Leopard geckos are increasing in popularity and are probably the most widely kept reptile pet next to the green iguana. Serious breeders have developed striped, high-yellow, "jungle," "ghost" and "leucistic" forms (to name a few) from the original wild-caught imports, which originated in Pakistan and India.
Leopard geckos are easily kept in glass or plastic cages that offer 10 inches by 10 inches of floor space and at least 12 inches of height for each gecko housed. Paper towel, orchid bark or newspaper work well as substrate materials. Water should be provided in a shallow lid or bowl. Leopard geckos will also benefit from a hide box.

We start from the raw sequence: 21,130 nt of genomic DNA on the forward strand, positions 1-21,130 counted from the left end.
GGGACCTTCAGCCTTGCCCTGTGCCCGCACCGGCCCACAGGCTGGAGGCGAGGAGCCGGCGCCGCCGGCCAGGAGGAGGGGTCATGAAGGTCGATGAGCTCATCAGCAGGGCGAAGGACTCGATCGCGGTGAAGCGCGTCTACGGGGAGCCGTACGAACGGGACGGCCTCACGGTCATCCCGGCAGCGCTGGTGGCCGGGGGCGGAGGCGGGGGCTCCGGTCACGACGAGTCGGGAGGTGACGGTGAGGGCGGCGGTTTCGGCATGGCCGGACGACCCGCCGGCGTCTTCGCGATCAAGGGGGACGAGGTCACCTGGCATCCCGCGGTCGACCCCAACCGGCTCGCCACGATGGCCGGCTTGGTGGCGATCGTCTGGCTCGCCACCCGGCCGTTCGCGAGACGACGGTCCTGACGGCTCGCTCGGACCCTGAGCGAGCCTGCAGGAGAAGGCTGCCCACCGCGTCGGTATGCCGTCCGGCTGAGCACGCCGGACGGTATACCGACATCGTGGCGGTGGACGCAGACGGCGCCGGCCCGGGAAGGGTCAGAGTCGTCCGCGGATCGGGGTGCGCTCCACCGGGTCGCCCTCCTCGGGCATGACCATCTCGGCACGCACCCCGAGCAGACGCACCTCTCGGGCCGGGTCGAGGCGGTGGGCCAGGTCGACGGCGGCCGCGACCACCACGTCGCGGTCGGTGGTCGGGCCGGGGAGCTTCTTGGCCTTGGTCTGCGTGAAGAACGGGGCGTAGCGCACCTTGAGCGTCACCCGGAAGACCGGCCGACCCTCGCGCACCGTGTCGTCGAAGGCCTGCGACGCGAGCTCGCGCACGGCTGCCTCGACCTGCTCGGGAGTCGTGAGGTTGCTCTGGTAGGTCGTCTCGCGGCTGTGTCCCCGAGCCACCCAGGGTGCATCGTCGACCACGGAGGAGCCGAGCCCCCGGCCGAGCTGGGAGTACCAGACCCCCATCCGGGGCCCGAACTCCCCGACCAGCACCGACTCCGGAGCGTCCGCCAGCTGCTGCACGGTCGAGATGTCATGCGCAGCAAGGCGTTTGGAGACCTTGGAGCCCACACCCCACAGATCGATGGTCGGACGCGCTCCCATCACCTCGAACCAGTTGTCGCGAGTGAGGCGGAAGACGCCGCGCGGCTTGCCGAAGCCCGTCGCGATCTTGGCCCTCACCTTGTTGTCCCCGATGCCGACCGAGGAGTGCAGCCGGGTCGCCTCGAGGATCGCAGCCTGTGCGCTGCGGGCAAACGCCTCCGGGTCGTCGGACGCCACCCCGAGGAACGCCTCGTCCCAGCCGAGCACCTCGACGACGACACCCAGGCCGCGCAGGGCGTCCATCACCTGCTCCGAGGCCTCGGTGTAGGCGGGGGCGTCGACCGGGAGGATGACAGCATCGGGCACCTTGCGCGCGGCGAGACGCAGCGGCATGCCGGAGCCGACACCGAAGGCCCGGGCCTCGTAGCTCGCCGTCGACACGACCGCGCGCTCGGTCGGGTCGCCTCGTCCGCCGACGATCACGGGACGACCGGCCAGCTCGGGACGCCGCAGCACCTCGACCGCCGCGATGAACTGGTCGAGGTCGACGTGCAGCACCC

Captive leopard geckos are best fed mealworms or crickets. It is important to "power feed" such food items for a day or two to make sure that the gecko gets a nutritious, balanced diet.
The cage should be kept off the floor at a temperature between 82 and 88 degrees Fahrenheit during the day, nighttime temperatures can drop as low as 64 degrees with no ill effects. Heat can be provided by heat tapes, hot rocks or a 40-watt light bulb placed on top of the cage's screen top.
For more information, read our detailed leopard gecko care sheet..